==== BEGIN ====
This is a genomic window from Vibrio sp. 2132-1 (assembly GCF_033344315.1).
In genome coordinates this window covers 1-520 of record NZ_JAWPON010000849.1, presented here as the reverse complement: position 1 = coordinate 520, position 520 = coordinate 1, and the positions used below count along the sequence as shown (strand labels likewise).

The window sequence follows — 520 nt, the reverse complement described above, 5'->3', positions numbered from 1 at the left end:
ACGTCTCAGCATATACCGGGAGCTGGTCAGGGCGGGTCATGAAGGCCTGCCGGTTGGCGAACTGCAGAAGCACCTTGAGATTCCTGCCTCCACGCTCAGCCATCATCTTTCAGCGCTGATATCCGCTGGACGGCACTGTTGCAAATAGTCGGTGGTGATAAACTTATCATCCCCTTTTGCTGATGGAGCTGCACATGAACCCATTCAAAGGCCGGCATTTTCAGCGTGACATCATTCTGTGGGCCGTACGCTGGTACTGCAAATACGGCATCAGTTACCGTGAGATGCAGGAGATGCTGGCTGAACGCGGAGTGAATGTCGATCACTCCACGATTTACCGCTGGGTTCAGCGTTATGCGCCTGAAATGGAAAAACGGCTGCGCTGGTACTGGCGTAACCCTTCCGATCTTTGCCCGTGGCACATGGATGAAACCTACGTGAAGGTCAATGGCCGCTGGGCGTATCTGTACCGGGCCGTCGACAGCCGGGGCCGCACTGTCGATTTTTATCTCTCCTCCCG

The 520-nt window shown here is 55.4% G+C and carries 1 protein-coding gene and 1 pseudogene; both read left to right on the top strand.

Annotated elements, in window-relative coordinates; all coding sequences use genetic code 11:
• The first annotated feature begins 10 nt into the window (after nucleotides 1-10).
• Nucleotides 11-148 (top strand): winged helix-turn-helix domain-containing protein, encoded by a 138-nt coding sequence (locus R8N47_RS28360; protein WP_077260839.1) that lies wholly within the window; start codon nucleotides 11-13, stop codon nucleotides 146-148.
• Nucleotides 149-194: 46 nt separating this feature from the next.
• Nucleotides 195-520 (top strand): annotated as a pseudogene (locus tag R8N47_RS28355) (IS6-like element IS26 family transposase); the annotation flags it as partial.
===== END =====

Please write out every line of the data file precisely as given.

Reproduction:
This is a genomic window from Vibrio sp. 2132-1 (assembly GCF_033344315.1).
In genome coordinates this window covers 1-520 of record NZ_JAWPON010000849.1, presented here as the reverse complement: position 1 = coordinate 520, position 520 = coordinate 1, and the positions used below count along the sequence as shown (strand labels likewise).

The window sequence follows — 520 nt, the reverse complement described above, 5'->3', positions numbered from 1 at the left end:
ACGTCTCAGCATATACCGGGAGCTGGTCAGGGCGGGTCATGAAGGCCTGCCGGTTGGCGAACTGCAGAAGCACCTTGAGATTCCTGCCTCCACGCTCAGCCATCATCTTTCAGCGCTGATATCCGCTGGACGGCACTGTTGCAAATAGTCGGTGGTGATAAACTTATCATCCCCTTTTGCTGATGGAGCTGCACATGAACCCATTCAAAGGCCGGCATTTTCAGCGTGACATCATTCTGTGGGCCGTACGCTGGTACTGCAAATACGGCATCAGTTACCGTGAGATGCAGGAGATGCTGGCTGAACGCGGAGTGAATGTCGATCACTCCACGATTTACCGCTGGGTTCAGCGTTATGCGCCTGAAATGGAAAAACGGCTGCGCTGGTACTGGCGTAACCCTTCCGATCTTTGCCCGTGGCACATGGATGAAACCTACGTGAAGGTCAATGGCCGCTGGGCGTATCTGTACCGGGCCGTCGACAGCCGGGGCCGCACTGTCGATTTTTATCTCTCCTCCCG

The 520-nt window shown here is 55.4% G+C and carries 1 protein-coding gene and 1 pseudogene; both read left to right on the top strand.

Annotated elements, in window-relative coordinates; all coding sequences use genetic code 11:
• The first annotated feature begins 10 nt into the window (after nucleotides 1-10).
• Nucleotides 11-148 (top strand): winged helix-turn-helix domain-containing protein, encoded by a 138-nt coding sequence (locus R8N47_RS28360; protein WP_077260839.1) that lies wholly within the window; start codon nucleotides 11-13, stop codon nucleotides 146-148.
• Nucleotides 149-194: 46 nt separating this feature from the next.
• Nucleotides 195-520 (top strand): annotated as a pseudogene (locus tag R8N47_RS28355) (IS6-like element IS26 family transposase); the annotation flags it as partial.